On all the fast days but Tisha B’av the daily prayers are
enhanced with vidui and selichos, for the theme of the day is
teshuvah. On Tisha B’av there is no vidui and there’s no selichos
(the kinos are not selichos). Tisha B’av is the most severe of all
the fast days commemorating the destruction of the Temple, but it’s not a day
of teshuvah. It’s a day of mourning and it’s a moed: a day on which
we come face to face with G-d. On Tisha B’av we remember the Temple and stand
before G-d in that terrible moment of its destruction.
Mourning is a statement that something is terribly wrong, so
wrong that we can’t go on with life as usual, we cannot live our normal lives.
Since the destruction of the Temple, life has never been normal, but we’ve
gotten so used to it, that Jewish life without the Temple has come to seem
normal. We’ve fallen asleep and lost our awareness of what we’ve lost. In
much the same way, the Jewish people once fell asleep and lost their awareness
of what they had. G-d awakened them in the only way a person can be roused from
a really deep sleep: With a shock. We relive that shock every year as we fast
and sit on the floor, mourning the Temple on Tisha B’av.
But it’s hard to mourn on Tisha B’av. The destruction of
the Temple was a destruction of spiritual life. We have become too focussed in
the material world and relatively insensitive to spiritual life. So it’s hard
for us to sense the value of what we’ve lost. It’s hard for us to sense what
it would be like if the Temple were standing and that spiritual life were
restored. The Mikdosh shel Ma’alah is still there, waiting to descend.
Even the Mikdosh shel Matah was not entirely destroyed. It lies, were are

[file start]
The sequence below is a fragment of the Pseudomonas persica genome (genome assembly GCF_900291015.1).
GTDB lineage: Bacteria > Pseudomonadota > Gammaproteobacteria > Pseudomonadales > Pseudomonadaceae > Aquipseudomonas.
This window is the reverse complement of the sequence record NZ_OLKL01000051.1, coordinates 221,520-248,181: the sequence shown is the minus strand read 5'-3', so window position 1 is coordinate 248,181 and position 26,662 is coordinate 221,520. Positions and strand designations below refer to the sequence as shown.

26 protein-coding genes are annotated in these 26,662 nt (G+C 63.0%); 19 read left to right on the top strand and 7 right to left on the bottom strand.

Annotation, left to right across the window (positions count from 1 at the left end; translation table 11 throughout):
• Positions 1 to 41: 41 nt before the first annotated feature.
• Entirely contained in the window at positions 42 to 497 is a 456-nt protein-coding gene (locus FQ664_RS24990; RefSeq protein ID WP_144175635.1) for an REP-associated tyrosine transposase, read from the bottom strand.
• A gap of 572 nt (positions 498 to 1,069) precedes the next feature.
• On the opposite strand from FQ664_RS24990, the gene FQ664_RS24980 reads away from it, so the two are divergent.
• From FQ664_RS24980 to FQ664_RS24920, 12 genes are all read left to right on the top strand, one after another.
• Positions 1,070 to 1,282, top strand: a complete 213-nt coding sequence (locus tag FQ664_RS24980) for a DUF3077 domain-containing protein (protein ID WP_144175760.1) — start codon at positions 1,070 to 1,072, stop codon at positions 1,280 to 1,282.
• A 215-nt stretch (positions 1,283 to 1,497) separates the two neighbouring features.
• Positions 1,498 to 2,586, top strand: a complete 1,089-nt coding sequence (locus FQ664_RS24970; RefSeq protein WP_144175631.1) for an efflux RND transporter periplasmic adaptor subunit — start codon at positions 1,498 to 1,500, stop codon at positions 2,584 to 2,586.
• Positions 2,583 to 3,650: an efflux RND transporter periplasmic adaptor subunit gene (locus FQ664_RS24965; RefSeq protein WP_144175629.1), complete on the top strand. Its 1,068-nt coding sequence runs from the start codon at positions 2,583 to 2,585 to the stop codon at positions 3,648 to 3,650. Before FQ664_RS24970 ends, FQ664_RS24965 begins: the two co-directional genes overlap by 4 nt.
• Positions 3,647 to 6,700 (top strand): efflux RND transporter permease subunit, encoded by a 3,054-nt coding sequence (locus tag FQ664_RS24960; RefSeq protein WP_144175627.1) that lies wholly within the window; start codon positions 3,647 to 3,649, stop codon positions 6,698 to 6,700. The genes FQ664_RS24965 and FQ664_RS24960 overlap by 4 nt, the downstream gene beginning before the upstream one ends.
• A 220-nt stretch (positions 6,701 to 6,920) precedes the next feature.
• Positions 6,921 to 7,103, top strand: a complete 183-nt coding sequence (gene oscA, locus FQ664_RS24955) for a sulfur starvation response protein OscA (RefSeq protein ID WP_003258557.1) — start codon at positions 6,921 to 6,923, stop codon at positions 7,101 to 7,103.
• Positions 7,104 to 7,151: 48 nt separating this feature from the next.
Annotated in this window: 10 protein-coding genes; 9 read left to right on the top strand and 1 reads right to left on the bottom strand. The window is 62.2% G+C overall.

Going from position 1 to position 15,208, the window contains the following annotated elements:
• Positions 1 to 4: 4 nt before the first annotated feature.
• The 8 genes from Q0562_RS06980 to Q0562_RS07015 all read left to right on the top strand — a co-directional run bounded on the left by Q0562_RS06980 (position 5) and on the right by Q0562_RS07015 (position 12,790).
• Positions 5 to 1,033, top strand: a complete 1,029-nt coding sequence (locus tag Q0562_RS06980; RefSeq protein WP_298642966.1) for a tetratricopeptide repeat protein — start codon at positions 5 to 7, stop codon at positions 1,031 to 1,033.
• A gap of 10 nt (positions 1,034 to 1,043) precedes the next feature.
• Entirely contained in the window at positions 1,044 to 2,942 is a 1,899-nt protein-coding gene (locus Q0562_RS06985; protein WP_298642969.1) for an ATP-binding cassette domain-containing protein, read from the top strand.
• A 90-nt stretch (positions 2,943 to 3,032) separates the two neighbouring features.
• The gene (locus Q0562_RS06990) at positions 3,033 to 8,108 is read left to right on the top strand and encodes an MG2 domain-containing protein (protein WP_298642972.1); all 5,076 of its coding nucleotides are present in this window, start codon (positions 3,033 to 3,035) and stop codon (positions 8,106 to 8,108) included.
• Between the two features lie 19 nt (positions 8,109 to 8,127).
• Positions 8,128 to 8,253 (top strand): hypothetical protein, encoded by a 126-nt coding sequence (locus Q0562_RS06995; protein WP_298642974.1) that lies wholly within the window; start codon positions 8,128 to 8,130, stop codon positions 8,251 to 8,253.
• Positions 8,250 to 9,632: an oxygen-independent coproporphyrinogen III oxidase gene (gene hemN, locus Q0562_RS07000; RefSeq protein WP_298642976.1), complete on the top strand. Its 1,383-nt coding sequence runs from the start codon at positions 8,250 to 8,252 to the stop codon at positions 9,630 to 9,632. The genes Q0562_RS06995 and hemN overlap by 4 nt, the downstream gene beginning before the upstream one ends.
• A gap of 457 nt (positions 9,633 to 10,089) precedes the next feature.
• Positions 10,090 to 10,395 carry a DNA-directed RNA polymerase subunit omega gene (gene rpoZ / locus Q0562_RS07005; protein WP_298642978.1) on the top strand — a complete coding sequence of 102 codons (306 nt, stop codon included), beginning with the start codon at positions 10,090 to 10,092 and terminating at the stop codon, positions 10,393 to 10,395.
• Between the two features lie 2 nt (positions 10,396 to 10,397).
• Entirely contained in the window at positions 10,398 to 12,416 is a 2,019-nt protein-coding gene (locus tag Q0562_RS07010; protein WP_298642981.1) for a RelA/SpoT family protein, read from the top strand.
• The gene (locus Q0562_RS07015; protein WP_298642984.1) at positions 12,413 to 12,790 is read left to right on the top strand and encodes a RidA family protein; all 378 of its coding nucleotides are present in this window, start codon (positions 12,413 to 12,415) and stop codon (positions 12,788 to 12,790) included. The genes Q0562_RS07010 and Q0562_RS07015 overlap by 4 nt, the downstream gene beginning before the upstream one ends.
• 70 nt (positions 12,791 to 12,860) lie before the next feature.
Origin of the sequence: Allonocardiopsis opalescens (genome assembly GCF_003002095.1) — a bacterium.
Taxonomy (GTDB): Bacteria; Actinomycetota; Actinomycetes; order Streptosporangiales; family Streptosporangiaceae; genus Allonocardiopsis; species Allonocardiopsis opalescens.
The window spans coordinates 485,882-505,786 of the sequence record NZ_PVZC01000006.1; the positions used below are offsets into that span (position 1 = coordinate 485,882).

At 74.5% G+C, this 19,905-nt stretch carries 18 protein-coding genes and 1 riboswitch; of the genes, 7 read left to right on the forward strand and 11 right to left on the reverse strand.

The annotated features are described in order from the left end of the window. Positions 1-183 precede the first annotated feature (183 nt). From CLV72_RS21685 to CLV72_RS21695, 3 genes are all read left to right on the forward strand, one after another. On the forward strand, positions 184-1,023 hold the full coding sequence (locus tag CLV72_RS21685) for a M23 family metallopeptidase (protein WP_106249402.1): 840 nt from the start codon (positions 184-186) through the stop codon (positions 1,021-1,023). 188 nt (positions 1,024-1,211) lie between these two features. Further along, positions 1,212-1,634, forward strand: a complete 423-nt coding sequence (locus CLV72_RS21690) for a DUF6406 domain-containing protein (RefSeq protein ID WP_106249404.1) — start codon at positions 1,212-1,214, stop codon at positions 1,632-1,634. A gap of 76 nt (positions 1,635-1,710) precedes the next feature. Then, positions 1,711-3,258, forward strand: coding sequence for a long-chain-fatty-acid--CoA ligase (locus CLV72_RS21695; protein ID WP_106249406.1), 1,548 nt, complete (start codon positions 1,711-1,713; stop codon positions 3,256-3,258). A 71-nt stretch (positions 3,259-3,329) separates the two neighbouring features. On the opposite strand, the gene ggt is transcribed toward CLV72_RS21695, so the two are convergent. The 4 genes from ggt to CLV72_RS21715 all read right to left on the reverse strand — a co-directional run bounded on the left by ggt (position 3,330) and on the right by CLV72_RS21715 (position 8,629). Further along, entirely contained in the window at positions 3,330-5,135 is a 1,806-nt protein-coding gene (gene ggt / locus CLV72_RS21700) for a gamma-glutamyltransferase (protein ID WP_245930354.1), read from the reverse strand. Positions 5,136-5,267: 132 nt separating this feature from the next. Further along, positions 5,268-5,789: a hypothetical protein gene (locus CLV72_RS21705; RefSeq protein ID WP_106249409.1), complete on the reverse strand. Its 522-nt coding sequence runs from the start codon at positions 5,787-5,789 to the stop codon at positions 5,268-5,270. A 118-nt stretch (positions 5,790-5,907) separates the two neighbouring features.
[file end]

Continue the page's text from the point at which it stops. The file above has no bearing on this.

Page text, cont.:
told, underground, put away for safe keeping, waiting for the right moment to
emerge. If it hasn’t emerged in our generation, and if the Mikdosh shel Ma’alah
hasn’t descended into it and sanctified it with the Presence of G-d, it’s
only because we are not worthy. We are so benumbed to spiritual life that we
find it hard to feel that something is drastically wrong, to feel that we really
need the Temple, to yearn with all our hearts to see the Temple restored.
Once a year we try to break out of our indifference and make
ourselves more sensitive to our loss. Fasting and afflicting ourselves, sitting
on the floor and mourning, we turn away from our material satisfactions and
awaken ourselves to the spiritual life which is our authentic heritage.
Chazal tell us that whoever mourns the destruction of
Jerusalem will merit to behold the rejoicing of Jerusalem. As our mourning
subdues the principle of that destruction, it rebuilds the Temple in our hearts.
Tisha B’av is not a day of teshuvah, but it is the beginning
of teshuvah. For it’s only the shock of our mourning on Tisha B’av that can
make us capable of the deeper teshuvah that can bring the Temple back. Without
that mourning we could not discover the spiritual desire which only G-d’s
Presence in the Temple can fulfill. In his sefer, Beis Elokim, the Mabit
points out that in the Torah, one fast day a year (Yom Kippur) was sufficient
for teshuvah. That was all we needed until our insensitivity to spirituality
became so great that it brought about the destruction of the Temple and exile of
the Jewish people. From that time, Yom Kippur was no longer enough. We needed
another day – Tisha B’av. Tisha B’av prepares us for Yom Kippur.
There are 21 days between the seventeenth of Tamuz and Tisha
B’av, there are 21 days from Tisha B’av to Rosh Chodesh Elul and 21 days from
Rosh Hashanah to Hoshanah Rabbah. Twenty one days is three whole weeks. Seven
days represents perfection. Three times that represents an established and
persistent perfection. For the generations that live after the destruction of
the Temple, the perfection of spirit has become a process that leads from Tisha
B’av to Yom Kippur and from Yom Kippur to Simchas Torah. Mourning the
destruction of the Temple on Tisha B’av, we reject the materialism that
destroyed it and reach out for a renewed vision of G-d’s Presence. Rejoicing
in the Torah on Simchas Torah, we give our hearts wholly to G-d and declare our
delight in discovering that, through His Torah, His Presence is still among us.
Our deepest rejoicing emerges from our day of deepest mourning. The process
actually begins on the seventeenth of Tamuz, as the issue of the Temple and its
terrible destruction moves gradually into the center of our religious life. The
seventeenth of Tamuz, Rosh Chodesh Av, the week of Tisha B’av and erev Tisha
B’av are all stations in a process that lifts us into the sensitivity that
enables us to truly mourn on Tisha B’av.